Having a strong relationship with your boss can actually be pretty straightforward if you know how to go about it. Here are eight key levers that can improve the way you interact.
1. Bring differences in perspective to the surface. Often when you disagree with your boss, it's because you have information or a perspective that she doesn't, or vice versa. When you're in conflict, take that as a sign that one of you knows something that the other doesn't, or that one of you is looking at the situation from a different perspective, and try to bring that difference to the surface. This won't solve every disagreement, but it will solve a lot of them – and if nothing else, it will help you each have a better understanding of where the other is coming from, which can make differences of opinion easier to live with.
2. Respect your manager's communication preferences. If you're an email person and your boss is an in-person communicator, you'll get frustrated if you try to rely on email for asking questions and getting input, and vice versa. Pay attention to how your boss prefers to communicate – email vs. in person vs. phone, as well as whether there are times of day or days of the week when she's especially available or particularly inaccessible – and adapt accordingly. It can be painful to switch from your own preferred method, but it will often get you what you need faster, and make your boss see you as someone easy to communicate with.
3. Do what you say you're going to do, or circle back to her if you can't. Most managers are frustrated by how often they can't count on employees to follow through, particularly on small commitments (which employees may think matter less). If your manager learns that she can't trust you to do what you say you're going to do, expect her to check up on you more, which can feel like annoying micromanaging. Of course, there will be times when you won't be able to keep a commitment or meet a deadline you agreed to – or when new information makes you want to change course. In those cases, simply update your boss; if you proceed without looping her in, you'll signal that she can't assume work is unfolding as last agreed to.
4. Don't complain behind her back. Sure, everyone needs to vent about work sometimes. But if your boss finds out you've been complaining about her or aspects of work without talking to her first, you'll break her trust in you. Pay her the respect of letting her know if something seriously bothers you, and if it's not a serious concern, pay her the respect of not complaining about her to others in your office.
5. Stay calm and don't cause drama. There's no way to avoid moments of frustration at work; they're part of having a job. But if you let yourself become angry, offended or panicky without very serious provocation, you'll become another headache your boss has to deal with, which will in turn impact your relationship for the worse. Staying calm is an undervalued professional trait that can have a real payoff.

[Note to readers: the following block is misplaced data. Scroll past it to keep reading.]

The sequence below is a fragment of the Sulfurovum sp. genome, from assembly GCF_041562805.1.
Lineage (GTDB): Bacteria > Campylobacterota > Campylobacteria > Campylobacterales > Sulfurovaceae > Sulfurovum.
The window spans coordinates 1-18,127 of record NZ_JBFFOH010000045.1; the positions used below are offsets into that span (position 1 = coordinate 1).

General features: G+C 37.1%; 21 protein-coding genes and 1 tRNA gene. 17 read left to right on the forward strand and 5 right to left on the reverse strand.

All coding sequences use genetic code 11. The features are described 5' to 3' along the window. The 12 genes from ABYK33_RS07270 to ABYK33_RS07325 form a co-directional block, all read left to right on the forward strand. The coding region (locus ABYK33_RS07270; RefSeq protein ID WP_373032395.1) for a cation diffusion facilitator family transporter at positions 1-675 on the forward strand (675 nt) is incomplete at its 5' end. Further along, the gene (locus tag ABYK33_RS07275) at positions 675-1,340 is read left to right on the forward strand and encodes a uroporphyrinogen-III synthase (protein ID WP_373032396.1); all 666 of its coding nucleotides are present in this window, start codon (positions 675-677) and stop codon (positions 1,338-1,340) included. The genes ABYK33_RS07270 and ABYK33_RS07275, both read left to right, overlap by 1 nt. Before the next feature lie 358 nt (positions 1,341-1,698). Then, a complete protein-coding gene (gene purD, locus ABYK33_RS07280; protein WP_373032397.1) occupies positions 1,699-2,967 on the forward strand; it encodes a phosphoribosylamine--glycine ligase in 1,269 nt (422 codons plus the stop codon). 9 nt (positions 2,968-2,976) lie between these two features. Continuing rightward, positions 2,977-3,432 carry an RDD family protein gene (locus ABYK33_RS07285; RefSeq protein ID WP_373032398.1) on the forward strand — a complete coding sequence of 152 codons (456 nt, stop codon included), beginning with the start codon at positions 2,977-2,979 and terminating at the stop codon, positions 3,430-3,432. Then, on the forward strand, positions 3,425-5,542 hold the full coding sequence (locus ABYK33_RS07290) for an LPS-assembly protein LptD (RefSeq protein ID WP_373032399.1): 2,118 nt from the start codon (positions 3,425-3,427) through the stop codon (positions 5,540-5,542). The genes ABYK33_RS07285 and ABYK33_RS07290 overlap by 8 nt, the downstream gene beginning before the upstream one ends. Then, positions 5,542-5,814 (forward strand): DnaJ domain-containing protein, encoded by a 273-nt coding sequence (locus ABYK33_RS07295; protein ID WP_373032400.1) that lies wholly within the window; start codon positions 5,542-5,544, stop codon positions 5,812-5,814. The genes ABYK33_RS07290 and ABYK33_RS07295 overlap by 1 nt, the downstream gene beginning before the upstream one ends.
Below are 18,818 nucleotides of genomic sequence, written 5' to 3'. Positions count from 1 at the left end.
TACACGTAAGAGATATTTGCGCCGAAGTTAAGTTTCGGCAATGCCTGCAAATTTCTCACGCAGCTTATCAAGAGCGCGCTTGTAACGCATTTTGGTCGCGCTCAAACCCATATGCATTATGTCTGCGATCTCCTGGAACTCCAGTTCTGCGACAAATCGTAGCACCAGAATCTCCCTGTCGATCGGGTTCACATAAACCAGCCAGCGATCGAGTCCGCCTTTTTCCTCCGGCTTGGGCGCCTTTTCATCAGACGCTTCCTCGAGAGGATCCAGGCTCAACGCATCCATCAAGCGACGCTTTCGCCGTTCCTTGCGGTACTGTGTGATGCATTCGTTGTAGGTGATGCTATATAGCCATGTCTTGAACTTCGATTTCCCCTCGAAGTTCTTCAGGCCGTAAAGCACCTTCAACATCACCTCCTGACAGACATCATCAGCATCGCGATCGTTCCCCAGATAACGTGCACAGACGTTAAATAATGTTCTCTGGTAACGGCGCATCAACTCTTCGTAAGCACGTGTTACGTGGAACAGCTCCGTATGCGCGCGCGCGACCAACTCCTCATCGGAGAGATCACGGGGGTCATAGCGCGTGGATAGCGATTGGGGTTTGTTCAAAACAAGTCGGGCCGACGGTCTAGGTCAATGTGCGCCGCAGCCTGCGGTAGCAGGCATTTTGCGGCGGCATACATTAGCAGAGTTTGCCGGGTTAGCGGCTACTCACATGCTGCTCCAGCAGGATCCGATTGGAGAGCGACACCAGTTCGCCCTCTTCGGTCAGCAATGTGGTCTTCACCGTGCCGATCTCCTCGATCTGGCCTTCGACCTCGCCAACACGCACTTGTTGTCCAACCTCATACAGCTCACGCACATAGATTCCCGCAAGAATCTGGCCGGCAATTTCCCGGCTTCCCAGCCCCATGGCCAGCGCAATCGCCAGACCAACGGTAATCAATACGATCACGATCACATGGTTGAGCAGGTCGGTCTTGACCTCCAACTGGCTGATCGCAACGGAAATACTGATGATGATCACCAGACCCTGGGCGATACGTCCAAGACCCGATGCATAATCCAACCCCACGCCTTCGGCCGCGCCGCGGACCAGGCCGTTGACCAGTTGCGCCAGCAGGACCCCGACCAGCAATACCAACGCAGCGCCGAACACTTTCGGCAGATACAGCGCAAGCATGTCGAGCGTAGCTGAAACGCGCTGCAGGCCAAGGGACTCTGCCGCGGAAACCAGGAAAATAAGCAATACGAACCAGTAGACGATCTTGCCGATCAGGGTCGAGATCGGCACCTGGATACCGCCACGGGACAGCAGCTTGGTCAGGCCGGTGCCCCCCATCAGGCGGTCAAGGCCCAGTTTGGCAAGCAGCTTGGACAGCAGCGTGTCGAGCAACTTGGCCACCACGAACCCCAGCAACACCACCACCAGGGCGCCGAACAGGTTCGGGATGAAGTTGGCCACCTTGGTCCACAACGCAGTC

6. Know it's not personal. If you've ever worked with someone who takes every workplace decision personally – from work assignments to who the boss took out to lunch – you know how exhausting they are to be around. Having a reasonably thick skin and not taking your manager's or company's decisions personally will make you easier for everyone to work with – especially your boss. Similarly…
7. Be open to feedback. It might sound obvious, but an awful lot of people get defensive when they hear critical feedback from a boss. If your first reaction when hearing critical feedback is to think about how to defend yourself, you're probably missing the value of the input, and making it harder for your boss to give you useful feedback in the future. And even if you ultimately disagree with it, it's helpful to know your boss's assessment of your work. (In fact, it can be immensely helpful to request critical feedback. Try asking, "What could I be doing better?" and see what you hear.)
8. Try giving your boss the benefit of the doubt. In most manager-employee relationships, there will be plenty of opportunities for misreading your boss's intentions – or for giving her the benefit of the doubt. For example, you could feel slighted when your boss gives your co-worker a better assignment than you, or you could conclude that it was just random chance or that your boss had a reason for thinking it suited your co-worker better. You could take it personally when your boss cancels his meeting with you at the last minute, or you could assume that something came up that was legitimately a higher priority and that your boss is juggling everything as best as she can. Of course, if you ever see a pattern that concerns you, speak up! But start by giving your manager the benefit of the doubt, and you might find that you're happier and the relationship is a better one.
Alison Green writes the popular Ask a Manager blog, where she dispenses advice on career, job search, and management issues. She's also the co-author of Managing to Change the World: The Nonprofit Manager's Guide to Getting Results, and former chief of staff of a successful nonprofit organization, where she oversaw day-to-day staff management, hiring, firing, and employee development.